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I'm with Gunny here. For me, it doesn't matter if the men going for supplies were not in uniform or even registered. Even if they are only there for transportation, they have a job and they are setting an example. What if they had one too many? What if they had a traffic accident? How do the boys who rode with them get back home? These guys have a responsibility and they are acting immaturely.


Honestly, I've never understood the folks who seem to need to drink for relaxation and fun. My disclaimer, I was raised in a Southern Baptist home where anyone who drank was an alcoholic and they were all going to hell! ;) There has never been a drop of alcohol in my parent's home, so it was just never a factor in my life. My brother's wife on the other hand comes from a Catholic family who can't get together without it looking like a Shriner's convention. All of her brothers bring at least a 12 pack to any family function and will consume it all before the function is over. Her brothers drink at least a 6 pack per night. It is just the way they were raised. I know plenty of people who drink 4 times in one night what I drink in a years time. So, I recognize that alcohol consumption and attitudes about alcohol vary widely.


If a person can't go from Friday night to Sunday afternoon without having to have a cold one, they need to stay home. I don't have a problem with adult beverages, but they have their time and place and a scout outing is not one of them.

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Yah, hmmmm....


Hiya sgk8102, welcome to da forums, eh!


I think different communities have different norms about this stuff, and we Americans tend to be an abstemious and puritanical lot when it comes to alcohol. Or at least some segment of our population does.


This one is a unit issue. Yeh have to go with the rules of the Chartered Organization since they're on the hook. The fellows didn't break the law, nor did they violate any camp policy or BSA rule. It's similar to the cigarette rule, eh? They didn't do it around kids, but different folks have different sensibilities about such stuff.


Me personally, I prefer that all the folks who are workin' with or responsible for youth are "dry" when they are doing so. I'm also a private pilot, and that community has some pretty clear rules about avoiding alcohol any time you're goin' to be flying a plane. To me, workin' with kids in the outdoors is like flying a plane. Eight hours must pass between bottle and throttle, and da same time must pass between a shot and a scout. ;) My personal standard is da military one of 12 hours.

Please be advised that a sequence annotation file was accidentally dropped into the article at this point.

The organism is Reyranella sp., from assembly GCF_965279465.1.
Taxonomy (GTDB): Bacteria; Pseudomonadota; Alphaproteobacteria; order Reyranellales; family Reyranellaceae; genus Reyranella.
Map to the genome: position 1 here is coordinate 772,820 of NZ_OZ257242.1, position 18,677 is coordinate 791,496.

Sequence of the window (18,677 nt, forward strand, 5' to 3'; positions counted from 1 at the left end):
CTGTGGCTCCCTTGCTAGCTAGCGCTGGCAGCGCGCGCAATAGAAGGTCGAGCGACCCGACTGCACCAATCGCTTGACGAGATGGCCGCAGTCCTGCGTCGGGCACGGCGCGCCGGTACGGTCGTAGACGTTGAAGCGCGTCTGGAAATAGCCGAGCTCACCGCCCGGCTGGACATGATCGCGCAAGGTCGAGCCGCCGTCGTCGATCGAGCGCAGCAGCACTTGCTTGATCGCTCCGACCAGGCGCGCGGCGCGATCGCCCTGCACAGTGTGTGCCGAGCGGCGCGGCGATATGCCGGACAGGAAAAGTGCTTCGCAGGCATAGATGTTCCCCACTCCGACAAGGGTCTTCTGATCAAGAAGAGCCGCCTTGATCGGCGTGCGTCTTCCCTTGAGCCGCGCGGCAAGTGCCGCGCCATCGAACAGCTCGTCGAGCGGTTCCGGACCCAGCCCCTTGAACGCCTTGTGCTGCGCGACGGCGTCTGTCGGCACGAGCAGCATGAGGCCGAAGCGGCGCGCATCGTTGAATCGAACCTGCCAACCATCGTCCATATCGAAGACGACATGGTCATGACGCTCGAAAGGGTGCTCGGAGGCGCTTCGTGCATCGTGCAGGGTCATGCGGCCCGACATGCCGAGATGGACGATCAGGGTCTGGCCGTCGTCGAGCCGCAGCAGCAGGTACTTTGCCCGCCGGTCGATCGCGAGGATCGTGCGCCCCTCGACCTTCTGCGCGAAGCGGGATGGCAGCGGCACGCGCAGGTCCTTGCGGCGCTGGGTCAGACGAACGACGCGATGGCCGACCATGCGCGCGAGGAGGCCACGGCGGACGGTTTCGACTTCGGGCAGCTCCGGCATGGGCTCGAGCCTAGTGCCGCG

That having been said, on longer trips or camps and on many an international trip with scouters from less puritanical cultures, there are times when I think it can be OK for an "off duty" adult volunteer to go out. As long as you have enough "on duty" adults with the kids who are "dry", giving the others a break for the evening can be a good thing for everyone. Nights off, whether for that prime rib or for a beer or just for some kid-free adult company, help recharge batteries.


So I think yeh just have to find da right balance for your troop and community, sgk8102. Talk to your COR/IH and have a rational discussion among yourselves and decide what's reasonable. I could see anything in a range from "Hey, when we're out with the boys, we stay "dry" even when off-duty because we never know when something will happen where we need people to be fully alert" to "Yah, it's OK if yeh want to grab a beer when you're in town, but then you're 'off duty' with the kids for the rest of the day" to lettin' it slide unless it becomes a problem. I doubt yeh need to do any more than that unless they really get defiant or deliberately break whatever expectations you've set up in the future.


Biggest thing is if these fellows are dedicated volunteers and yeh want to keep their kids in the program, yeh do this sort of thing as a friendly adult conversation about what's best for the boys.